• Call us (213) 742-1000
  • donate

Congenital Limb Deficiency & Deformity

A congenital condition is one that is present from birth. A congenital limb deficiency (also called limb reduction) occurs when a limb doesn’t form correctly during pregnancy. This can cause a limb deformity—when the arm or leg is crooked, shortened, or bowed rather than straight.

Types

Congenital limb deficiencies can be classified as longitudinal or transverse.

  • A longitudinal deficiency is when a specific part of a limb (e.g., a bone in the arm or leg) is partially or completely missing.
  • A transverse deficiency (also called amelia) is when the limb is completely missing after a certain point. The leg or arm will have a short stump, making it look like part of it has been amputated.

 

There are several different types of deformities, with the most common including:

  • Polydactyly: A child has more than 5 toes per foot or 5 fingers per hand.
  • Syndactyly: The fingers or toes appear webbed or are fused together.
  • Brachydactyly: A child has abnormally short fingers that may look like stubs.
  • Symbrachydactyly: The fingers are short or missing.

Symptoms

The main symptom of a congenital limb deficiency is the visible deformity—how it looks.

A child with a limb deficiency or deformity may also experience:

  • Limitation in movements, sports, or activities
  • Difficulty in developing motor skills
  • Needing assistance with daily and self-care activities, like getting dressed or showering
  • Having social or emotional issues because of her physical appearance

Causes

Most limb deficiencies and deformities have no known cause. Certain ones may be inherited (passed down from mother to child), and others may be due to the fetus being exposed to toxins, like drugs or alcohol.

Diagnosis

Many deficiencies and deformities are visible, either right at birth or by the baby’s first birthday. However, a physician may need to perform imaging tests (e.g., X-rays) to clearly see which bones are affected.

Deficiencies and deformities can also be diagnosed during pregnancy. Tests like ultrasounds, blood tests, and amniocentesis (removing and testing fluid around the fetus) have become more common. Tests like these allow physicians to diagnose problems before a baby is born.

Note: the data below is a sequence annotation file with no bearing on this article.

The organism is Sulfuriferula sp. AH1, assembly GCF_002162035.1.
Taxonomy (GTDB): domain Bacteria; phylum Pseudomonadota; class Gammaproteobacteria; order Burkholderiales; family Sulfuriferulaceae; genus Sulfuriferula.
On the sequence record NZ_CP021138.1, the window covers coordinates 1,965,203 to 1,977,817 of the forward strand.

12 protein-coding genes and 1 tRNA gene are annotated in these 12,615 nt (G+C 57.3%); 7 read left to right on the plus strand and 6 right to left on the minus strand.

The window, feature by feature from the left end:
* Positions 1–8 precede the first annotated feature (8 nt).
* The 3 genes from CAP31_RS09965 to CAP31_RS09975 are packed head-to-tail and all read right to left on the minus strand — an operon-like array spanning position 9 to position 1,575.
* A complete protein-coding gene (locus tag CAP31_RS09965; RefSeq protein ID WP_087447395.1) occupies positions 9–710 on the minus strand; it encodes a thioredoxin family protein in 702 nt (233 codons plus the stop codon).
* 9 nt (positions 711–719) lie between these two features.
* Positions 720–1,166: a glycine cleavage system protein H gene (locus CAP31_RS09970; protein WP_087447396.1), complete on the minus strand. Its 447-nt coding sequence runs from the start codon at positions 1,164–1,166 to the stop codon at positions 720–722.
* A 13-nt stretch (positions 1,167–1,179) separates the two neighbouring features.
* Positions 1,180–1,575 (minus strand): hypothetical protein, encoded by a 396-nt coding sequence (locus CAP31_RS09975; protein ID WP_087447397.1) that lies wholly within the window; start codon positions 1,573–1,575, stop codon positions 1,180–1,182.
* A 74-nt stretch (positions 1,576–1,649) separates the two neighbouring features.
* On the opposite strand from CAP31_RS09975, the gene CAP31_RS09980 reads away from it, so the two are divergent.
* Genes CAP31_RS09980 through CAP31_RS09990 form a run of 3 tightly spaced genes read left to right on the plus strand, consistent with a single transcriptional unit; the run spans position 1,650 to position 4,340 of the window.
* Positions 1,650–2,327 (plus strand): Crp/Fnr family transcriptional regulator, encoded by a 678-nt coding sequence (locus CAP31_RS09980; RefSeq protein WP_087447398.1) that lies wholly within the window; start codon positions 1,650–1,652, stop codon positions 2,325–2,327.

Treatment

The goal of treatment is the same for all limb deficiencies or deformities: maximize function so a child can live as normally as possible.

Sometimes, that means no treatment at all—a missing small toe or a short pinky may not affect a child’s functioning, so won’t require treatment.

When treatment is needed, it will depend on the type and severity of the deficiency or deformity. The most common types of treatment include:

  • Orthotics (braces or splints)
  • Prosthetics (artificial limbs)
  • Physical therapy
  • Occupational therapy
  • Surgery

Prevention

Currently, there is no known way to prevent a limb deficiency or deformity. Expectant mothers may be able to reduce the risk of their babies developing a deficiency or deformity by maintaining a healthy pregnancy and avoiding toxins like tobacco or alcohol.

The OIC Congenital Limb Deficiency Team

At OIC we draw from a wide range of experts and expertise in order to help your child with his or her congenital orthopaedic disorder. If you come to OIC for help, your team could include:

The Pediatric Orthopaedist specializes in the musculoskeletal system of children. They provide surgical interventions when necessary such as tendon lengthening.

The Pediatrician reviews medical issues and coordinates the general healthcare of the patient, in addition to working with the orthopaedic surgeon for pre-operative assessments if surgery is indicated and overseeing medical issues for hospitalized patients.

The Nurse Coordinator assists in making sure all medical orders are carried out, and provides case management and nursing assessment for the patient.   

The Orthotist works with the team to prevent unequal or unbalanced muscle groups which can lead to deformities as the child grows.

The Cast Technician helps ensure that the casts and casting regimen your child requires is managed carefully and effectively to ensure that patients heal properly.